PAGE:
patkua@work

The intersection of technology and leadership

What do you have more of?

When I go into different organisations, I see many of the people doing the work (analysis, development and testing) split across multiple projects. In my experience there are plenty of reasons why this is just a bad idea, and probably the biggest one that I see is that the split priorities for an individual conflict with a model for ideal teamwork.

What does your organisation have more of? Teams or groups of people “working together”?

Teams and Groups of people

There’s a big difference between the two, particularly if your organisation is interested in tapping into the benefits of teams. Unfortunately most of the time organisations miss the mark.

How can you convert groups of people into teams?
Split priorities create natural conflicts between groups. A lot of management theory I’ve read describes how to get the most out of teams by rallying them towards a shared goal or set of goals. At the individual level, setting different goals for different people establishes a dynamic that, at some point, individuals’ priorities will conflict and without a broader shared goal, will go unresolved. Setting the same priority for everyone is, in effect, putting everyone into the same team. Leaving people split across multiple projects, is in effect, setting different sets of priorities for an individual.

7 Comments

  1. Patrick, looking at the picture I doubt whether I’d prefer being part of a team rather than a group…

  2. Felix – What makes you say that? Do you mean that you would prefer to be be a group because:

    a) the diagram implies everyone is thinking exactly the same thing?
    b) it’s strange to think that everyone can be focused on looking at the same big picture?
    c) Something else?

    Would you mind sharing a little bit more detail about why you say that? Thanks.

  3. Sorry, I was not very verbose. It is a). I think the value of a team is that you get different ideas. Of course reading the text makes it quite clear that you tried to show the shared goals. Still it worried me a little. Groupthink makes people stupid. Kathy Sierra had a good post about this – the ‘Wisdom of Crowds’ is a very good read.

  4. In this post, I did not mean to imply in this post that everyone must agree and be clones. I also did not mean to imply that if everyone has the same goal, they should have groupthink. What I did want to get across is that you do not have teams if they are not working towards the same goal. They can each contribute in different ways towards that goal.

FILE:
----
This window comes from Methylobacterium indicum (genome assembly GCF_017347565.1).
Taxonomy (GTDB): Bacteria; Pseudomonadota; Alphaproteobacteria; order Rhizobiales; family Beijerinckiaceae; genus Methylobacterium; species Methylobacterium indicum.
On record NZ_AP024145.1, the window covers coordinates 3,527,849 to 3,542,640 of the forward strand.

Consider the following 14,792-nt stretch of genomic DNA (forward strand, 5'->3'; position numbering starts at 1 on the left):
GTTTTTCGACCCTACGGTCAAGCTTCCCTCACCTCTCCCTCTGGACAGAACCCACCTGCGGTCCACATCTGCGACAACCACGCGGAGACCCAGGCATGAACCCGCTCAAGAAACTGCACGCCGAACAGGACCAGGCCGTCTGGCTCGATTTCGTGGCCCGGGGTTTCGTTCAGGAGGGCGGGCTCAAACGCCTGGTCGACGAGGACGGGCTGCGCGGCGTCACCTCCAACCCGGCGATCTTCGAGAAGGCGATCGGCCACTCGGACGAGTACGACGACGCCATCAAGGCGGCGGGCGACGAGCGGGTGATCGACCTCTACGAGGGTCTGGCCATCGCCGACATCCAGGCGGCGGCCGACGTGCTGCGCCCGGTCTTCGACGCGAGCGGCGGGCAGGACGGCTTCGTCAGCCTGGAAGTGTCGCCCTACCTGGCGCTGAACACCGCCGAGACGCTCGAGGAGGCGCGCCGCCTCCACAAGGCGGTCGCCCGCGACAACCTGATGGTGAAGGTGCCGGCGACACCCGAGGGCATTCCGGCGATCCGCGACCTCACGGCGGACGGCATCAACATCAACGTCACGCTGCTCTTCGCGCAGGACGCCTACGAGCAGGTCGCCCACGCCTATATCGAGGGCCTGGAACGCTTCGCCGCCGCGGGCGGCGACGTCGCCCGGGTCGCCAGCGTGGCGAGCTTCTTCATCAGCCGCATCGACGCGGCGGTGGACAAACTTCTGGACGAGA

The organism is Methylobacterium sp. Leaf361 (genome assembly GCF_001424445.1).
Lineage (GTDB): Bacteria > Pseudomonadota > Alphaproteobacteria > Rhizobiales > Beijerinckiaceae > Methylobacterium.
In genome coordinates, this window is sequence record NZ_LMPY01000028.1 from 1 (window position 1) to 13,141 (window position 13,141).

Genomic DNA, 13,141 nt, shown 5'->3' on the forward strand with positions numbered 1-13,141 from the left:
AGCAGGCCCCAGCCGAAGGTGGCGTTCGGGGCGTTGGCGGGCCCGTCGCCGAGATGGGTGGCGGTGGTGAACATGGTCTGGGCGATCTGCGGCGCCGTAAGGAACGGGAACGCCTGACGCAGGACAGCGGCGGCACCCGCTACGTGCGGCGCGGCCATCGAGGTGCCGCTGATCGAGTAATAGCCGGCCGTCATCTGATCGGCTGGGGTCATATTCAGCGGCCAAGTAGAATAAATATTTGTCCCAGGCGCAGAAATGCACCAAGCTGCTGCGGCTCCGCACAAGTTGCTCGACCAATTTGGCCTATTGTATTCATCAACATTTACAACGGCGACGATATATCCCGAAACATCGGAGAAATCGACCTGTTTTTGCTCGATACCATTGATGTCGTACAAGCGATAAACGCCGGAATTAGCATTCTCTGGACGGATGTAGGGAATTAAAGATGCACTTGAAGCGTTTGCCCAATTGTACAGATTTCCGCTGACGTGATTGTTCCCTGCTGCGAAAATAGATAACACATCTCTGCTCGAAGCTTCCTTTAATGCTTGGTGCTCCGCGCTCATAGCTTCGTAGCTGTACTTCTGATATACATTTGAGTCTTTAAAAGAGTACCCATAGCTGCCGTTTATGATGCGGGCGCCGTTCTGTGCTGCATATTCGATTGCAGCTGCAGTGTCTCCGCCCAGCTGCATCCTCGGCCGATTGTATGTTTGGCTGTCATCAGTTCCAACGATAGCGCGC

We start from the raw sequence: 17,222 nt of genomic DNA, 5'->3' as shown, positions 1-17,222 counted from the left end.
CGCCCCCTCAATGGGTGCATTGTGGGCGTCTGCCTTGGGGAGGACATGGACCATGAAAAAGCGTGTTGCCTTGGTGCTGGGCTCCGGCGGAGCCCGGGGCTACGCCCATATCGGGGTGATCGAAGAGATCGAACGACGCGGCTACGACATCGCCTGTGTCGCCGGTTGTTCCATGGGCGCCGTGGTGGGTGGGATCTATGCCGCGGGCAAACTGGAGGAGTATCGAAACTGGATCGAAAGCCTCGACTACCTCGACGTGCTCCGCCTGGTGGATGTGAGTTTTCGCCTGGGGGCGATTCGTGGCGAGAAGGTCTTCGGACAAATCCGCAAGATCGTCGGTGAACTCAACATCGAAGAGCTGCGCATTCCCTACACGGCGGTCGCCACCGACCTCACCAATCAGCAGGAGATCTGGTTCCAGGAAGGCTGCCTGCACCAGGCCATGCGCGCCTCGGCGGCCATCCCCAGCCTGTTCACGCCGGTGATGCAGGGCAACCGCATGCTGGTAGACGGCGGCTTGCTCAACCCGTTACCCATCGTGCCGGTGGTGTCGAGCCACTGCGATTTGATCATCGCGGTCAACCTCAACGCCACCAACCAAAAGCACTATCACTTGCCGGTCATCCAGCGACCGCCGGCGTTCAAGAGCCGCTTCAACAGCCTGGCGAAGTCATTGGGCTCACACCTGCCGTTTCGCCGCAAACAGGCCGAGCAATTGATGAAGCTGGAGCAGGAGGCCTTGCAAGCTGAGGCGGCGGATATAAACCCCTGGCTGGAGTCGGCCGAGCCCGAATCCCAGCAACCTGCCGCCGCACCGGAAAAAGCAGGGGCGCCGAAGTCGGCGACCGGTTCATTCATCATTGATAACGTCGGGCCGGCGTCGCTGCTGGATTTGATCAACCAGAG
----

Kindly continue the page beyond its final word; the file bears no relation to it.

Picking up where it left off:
I am very much a big supporter of collaborative decision making, set design/options and am familiar with the ideas of wisdom of crowds. For me, it’s important that all of these are still pointing in the greater direction (the same ultimate goal). How you get there can be different, and is important to investigate different options.

  5. Of course I understand that it your intention wasn’t pro thinking unification. It just could lead to the wrongful conclusion and as you can see, commenters have fallen for that :).

  6. I think many organizations believe they are creating teams with shared goals when really they are just creating groups of people. Most organizations I have been in spout slogans such as “team orientated”, “focused on success” etc. etc. As far as they can see they are have given common goals (usually using appraisals and job descriptions) e.g. “deliver software to deadline” and then organized people into a hierarchical structure of “teams” to meet those goals.

    The problem is that when you get below the “team” the interaction between members is limited to weekly meetings or social events (mainly going to lunch or cigarette breaks together). Each team member may have been given the same high level goal as the others but they are still placed within silos in that team and given individual areas and sub-goals. As a result there is little collective ownership, or shared knowledge and individuals become more and more focused on their own worlds and quickly forget about working together whilst management focus on “team activities” to attempt to resolve this. A great example of this is how few organizations use pairing, one of the most effective ways of creating a real sense of team.

    I think it is this disconnect between perception and reality that Ricky Gervais managed to capture perfectly in “The Office”.

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